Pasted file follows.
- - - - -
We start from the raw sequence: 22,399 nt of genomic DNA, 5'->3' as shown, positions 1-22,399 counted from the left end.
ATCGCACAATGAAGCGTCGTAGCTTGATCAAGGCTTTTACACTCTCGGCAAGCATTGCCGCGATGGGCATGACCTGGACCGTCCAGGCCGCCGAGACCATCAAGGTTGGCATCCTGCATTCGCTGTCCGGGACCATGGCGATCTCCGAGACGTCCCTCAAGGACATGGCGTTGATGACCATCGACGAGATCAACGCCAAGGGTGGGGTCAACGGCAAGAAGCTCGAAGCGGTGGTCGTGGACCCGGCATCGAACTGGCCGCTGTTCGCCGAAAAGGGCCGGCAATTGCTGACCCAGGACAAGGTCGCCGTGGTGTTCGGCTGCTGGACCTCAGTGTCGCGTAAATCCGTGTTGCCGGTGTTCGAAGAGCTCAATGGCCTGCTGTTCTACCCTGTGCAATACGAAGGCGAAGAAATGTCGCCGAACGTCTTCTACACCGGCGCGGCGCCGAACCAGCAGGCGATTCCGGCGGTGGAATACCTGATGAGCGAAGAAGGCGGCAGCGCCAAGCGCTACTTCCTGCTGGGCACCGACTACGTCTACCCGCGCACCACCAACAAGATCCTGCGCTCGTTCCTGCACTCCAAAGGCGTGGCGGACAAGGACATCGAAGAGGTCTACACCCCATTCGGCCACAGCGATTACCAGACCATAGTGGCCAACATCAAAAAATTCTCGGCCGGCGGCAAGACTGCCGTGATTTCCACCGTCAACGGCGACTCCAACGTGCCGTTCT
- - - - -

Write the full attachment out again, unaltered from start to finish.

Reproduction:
We start from the raw sequence: 22,399 nt of genomic DNA, 5'->3' as shown, positions 1-22,399 counted from the left end.
ATCGCACAATGAAGCGTCGTAGCTTGATCAAGGCTTTTACACTCTCGGCAAGCATTGCCGCGATGGGCATGACCTGGACCGTCCAGGCCGCCGAGACCATCAAGGTTGGCATCCTGCATTCGCTGTCCGGGACCATGGCGATCTCCGAGACGTCCCTCAAGGACATGGCGTTGATGACCATCGACGAGATCAACGCCAAGGGTGGGGTCAACGGCAAGAAGCTCGAAGCGGTGGTCGTGGACCCGGCATCGAACTGGCCGCTGTTCGCCGAAAAGGGCCGGCAATTGCTGACCCAGGACAAGGTCGCCGTGGTGTTCGGCTGCTGGACCTCAGTGTCGCGTAAATCCGTGTTGCCGGTGTTCGAAGAGCTCAATGGCCTGCTGTTCTACCCTGTGCAATACGAAGGCGAAGAAATGTCGCCGAACGTCTTCTACACCGGCGCGGCGCCGAACCAGCAGGCGATTCCGGCGGTGGAATACCTGATGAGCGAAGAAGGCGGCAGCGCCAAGCGCTACTTCCTGCTGGGCACCGACTACGTCTACCCGCGCACCACCAACAAGATCCTGCGCTCGTTCCTGCACTCCAAAGGCGTGGCGGACAAGGACATCGAAGAGGTCTACACCCCATTCGGCCACAGCGATTACCAGACCATAGTGGCCAACATCAAAAAATTCTCGGCCGGCGGCAAGACTGCCGTGATTTCCACCGTCAACGGCGACTCCAACGTGCCGTTCT